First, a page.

Wanna get Wiser about Your Finances? Read on!

28 March 2018

A Firstline Securities Limited Blog by: Damien Gill


An NGO based in Washington DC, Jump$tart, defines financial literacy as the ability to use knowledge and skills to manage one’s financial resources effectively for lifetime financial security. Financial literacy is not an absolute state; it is a continuum of abilities that is subject to variables such as age, family, culture, and residence. Financial literacy refers to an evolving state of competency that enables each individual to respond effectively to ever-changing personal and economic circumstances.


Financial literacy has implications at all levels. For one – it is important for individuals to learn to live within their means and manage their money effectively. This has a knock-on effect for the financial system and ultimately leads to a more efficient allocation of resources within the economy.


The opportunities for making poor financial decisions come through life thick and fast. This is a result of easier access to credit and the “buy now and pay later” type transactions. For some, this can lead to poor spending habits that eventually lead to spiralling debt problems. Unfortunately, even those who budget carefully and spend wisely are susceptible to costly financial traps. For instance, some individuals who go in search of higher returns on their investment may not fully understand that these returns are likely to go hand in hand with much greater risk.

While financial literacy is important, the need for financial education has also assumed great urgency. The banking sector now offers a wide range of products and services on both the deposit and loan side.

Consumer choice is always welcome, but it has now come at the cost of complexity in decision making for even the most basic financial products.

An Australian study suggested that the ten (10) percent of least financially literate individuals within the economy who were exposed to financial education could raise their incomes and reduce the number of unpaid bills on their books. The study estimated that over the span of 10 years this could generate $6 billion in GDP to the economy and the create 16,000 jobs. To put it lightly, money spent on financial education is likely to make its return and then some in social welfare.


If we accept that financial literacy can help families and individuals, then it’s not hard to see the benefits for the stability and efficiency of the financial system.

Financial institutions tend to lend credit according to the times. For instance, when times are good, credit is more readily available. Similarly, when economic times are bad lending standards are tightened.

Financially-educated individuals are likely to make better spending decisions regardless of the ease and availability of credit. As a result, they have a far better chance of riding out economic downturns within the economy.


What is good for the individual is usually good for the economy. We have discussed the positive benefits derived from prudent spending but encouraging households to save also comes with its merits for the economy. Economic development is very much about successfully channelling domestic savings into productive investment opportunities.

Likewise, prudent use of credit is both beneficial to the individual and the economy. Credit can provide housing and transportation, both of which contribute to economic activity and productivity. It can also make available student funding so that members can make important contributions to the intellectual capital of the country.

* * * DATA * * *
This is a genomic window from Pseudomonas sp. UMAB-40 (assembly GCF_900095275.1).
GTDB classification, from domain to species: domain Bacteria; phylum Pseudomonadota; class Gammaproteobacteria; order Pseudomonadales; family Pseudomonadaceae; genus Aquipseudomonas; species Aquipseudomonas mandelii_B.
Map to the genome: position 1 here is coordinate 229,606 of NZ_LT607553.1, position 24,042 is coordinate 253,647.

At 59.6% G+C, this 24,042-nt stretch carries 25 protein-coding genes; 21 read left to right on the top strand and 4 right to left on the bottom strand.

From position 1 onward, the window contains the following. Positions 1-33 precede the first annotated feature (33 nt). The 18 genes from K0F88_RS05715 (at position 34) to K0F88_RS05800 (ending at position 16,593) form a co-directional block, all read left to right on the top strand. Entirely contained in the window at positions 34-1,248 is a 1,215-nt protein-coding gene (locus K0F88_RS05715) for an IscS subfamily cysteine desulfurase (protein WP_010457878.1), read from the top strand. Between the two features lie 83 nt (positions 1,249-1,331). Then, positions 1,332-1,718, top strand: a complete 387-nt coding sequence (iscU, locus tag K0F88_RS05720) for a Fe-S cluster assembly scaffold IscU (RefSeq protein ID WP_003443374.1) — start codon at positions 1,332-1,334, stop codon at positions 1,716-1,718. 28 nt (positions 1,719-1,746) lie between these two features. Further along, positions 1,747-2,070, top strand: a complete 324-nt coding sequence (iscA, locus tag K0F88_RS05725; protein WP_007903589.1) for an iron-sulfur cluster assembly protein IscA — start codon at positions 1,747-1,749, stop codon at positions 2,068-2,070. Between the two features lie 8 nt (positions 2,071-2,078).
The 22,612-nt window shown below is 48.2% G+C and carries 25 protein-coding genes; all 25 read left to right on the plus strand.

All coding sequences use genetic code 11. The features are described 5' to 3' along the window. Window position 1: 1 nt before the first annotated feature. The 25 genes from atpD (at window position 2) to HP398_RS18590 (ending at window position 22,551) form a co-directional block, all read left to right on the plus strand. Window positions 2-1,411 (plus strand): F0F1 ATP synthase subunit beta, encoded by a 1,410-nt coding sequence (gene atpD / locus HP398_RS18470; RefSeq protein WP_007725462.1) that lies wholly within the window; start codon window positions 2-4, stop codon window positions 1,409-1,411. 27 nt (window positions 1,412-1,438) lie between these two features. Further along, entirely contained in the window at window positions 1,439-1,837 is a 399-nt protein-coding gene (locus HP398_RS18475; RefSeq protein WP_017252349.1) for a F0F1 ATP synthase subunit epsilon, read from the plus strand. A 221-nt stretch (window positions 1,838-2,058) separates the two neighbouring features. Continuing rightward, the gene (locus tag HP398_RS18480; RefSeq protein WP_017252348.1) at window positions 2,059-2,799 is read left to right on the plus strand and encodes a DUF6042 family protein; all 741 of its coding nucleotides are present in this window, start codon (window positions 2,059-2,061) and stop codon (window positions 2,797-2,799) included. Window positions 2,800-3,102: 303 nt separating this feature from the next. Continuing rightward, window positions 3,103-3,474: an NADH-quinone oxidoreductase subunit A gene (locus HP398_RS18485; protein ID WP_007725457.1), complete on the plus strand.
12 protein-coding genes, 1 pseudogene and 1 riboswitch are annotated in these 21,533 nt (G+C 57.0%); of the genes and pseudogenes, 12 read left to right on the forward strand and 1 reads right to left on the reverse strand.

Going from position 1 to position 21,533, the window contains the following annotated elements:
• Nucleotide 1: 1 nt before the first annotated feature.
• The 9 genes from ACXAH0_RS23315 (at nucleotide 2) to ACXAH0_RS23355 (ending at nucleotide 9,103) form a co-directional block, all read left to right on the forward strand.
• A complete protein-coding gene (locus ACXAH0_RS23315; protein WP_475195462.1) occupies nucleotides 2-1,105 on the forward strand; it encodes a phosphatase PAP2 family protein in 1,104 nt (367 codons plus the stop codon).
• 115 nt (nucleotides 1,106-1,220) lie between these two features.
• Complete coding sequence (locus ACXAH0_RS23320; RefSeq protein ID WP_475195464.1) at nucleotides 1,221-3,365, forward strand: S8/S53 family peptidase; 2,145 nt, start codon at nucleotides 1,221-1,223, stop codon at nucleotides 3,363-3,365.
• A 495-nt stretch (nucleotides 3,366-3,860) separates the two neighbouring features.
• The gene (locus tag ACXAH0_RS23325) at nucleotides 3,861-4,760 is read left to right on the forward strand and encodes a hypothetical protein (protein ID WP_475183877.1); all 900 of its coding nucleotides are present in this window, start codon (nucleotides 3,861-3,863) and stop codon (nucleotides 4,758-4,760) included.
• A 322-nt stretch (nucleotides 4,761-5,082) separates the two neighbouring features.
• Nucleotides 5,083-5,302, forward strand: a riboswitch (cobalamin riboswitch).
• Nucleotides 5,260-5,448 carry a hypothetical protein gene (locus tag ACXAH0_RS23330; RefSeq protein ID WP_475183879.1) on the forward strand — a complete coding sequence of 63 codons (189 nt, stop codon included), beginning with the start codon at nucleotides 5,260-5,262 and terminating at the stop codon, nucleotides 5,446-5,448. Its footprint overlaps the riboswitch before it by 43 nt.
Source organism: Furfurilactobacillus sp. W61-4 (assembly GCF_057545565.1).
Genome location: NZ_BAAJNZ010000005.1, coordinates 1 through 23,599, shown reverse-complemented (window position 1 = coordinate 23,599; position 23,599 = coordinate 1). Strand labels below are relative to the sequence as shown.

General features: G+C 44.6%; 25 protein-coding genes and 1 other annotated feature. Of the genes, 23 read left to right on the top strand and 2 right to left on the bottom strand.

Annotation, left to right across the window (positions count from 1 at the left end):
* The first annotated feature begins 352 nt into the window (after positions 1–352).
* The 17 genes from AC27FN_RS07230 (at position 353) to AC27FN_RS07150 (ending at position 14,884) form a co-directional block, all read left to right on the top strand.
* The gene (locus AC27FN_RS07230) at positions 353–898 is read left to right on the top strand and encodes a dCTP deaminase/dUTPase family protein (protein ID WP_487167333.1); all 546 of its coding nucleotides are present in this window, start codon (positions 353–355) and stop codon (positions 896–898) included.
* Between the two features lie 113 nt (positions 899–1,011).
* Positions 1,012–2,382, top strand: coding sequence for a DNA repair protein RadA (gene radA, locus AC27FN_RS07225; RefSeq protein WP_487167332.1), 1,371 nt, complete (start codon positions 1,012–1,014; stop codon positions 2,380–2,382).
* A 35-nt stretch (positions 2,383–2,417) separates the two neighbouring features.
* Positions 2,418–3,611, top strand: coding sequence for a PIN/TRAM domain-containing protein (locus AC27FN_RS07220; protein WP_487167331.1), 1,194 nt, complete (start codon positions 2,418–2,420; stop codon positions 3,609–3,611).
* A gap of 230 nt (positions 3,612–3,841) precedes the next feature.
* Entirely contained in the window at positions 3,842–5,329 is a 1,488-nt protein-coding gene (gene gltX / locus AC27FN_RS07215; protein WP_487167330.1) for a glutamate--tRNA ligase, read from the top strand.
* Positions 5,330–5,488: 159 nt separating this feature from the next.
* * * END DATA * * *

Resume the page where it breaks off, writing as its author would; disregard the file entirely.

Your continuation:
Lastly, any market economy functions more effectively when there is a great degree of financial literacy. The sub prime mortgage crisis that occurred in the US in 2008 was a result of many things but most notably the inability of the borrowers to never fully understand the risks associated when taking a mortgage.


The Government of Trinidad and Tobago has over the past decade made valiant attempts at improving financial literacy within the country. This is evidenced by the establishment of the National Financial Literacy Programme (NFLP) on January 31st, 2007. Its mission statement is simply “to empower citizens with the requisite knowledge and skills with which to make informed financial decisions.”

Despite these efforts, Mr Dominic Stoddard, Financial Services Ombudsman stated recently that by his estimates, 21% of the Trinidad and Tobago population remained unbanked. In fact, a financial literacy survey conducted by NFLP suggested the financial literacy scores to be the following:

Source: National Financial Literacy Programme – Ladi Franklin

In addition, the survey suggested the most vulnerable in society to be young people (aged 16-24), mature adults (aged 60 & over) and female headed households. NFLP has for this reason targeted several groups as priority which include:

  • Primary and Secondary School Students
  • Tertiary students and young adults
  • Employees in the workplace
  • Communities and Niche Groups
  • Micro and Small Enterprises


Financial Education is not just important to society but fundamental to the citizens, the financial system and the economy. It does, however, come with its challenges. Translating knowledge into action is not always easy. Sustainability and reinforcement of practices isn’t straightforward either. We as citizens, therefore, need to make good use of the information made available to us to make the best possible financial decisions for ourselves and our families. What is likely to occur as a result is the creation of a more efficient financial system and a more effective T&T economy.

My first step suggestion: forward our Firstline blogs to friends and family! Also, let us know what topics you’d like to see us cover by contacting us at info@nullfirstlinesecurities.com. We’d love you to share in our knowledge bank!

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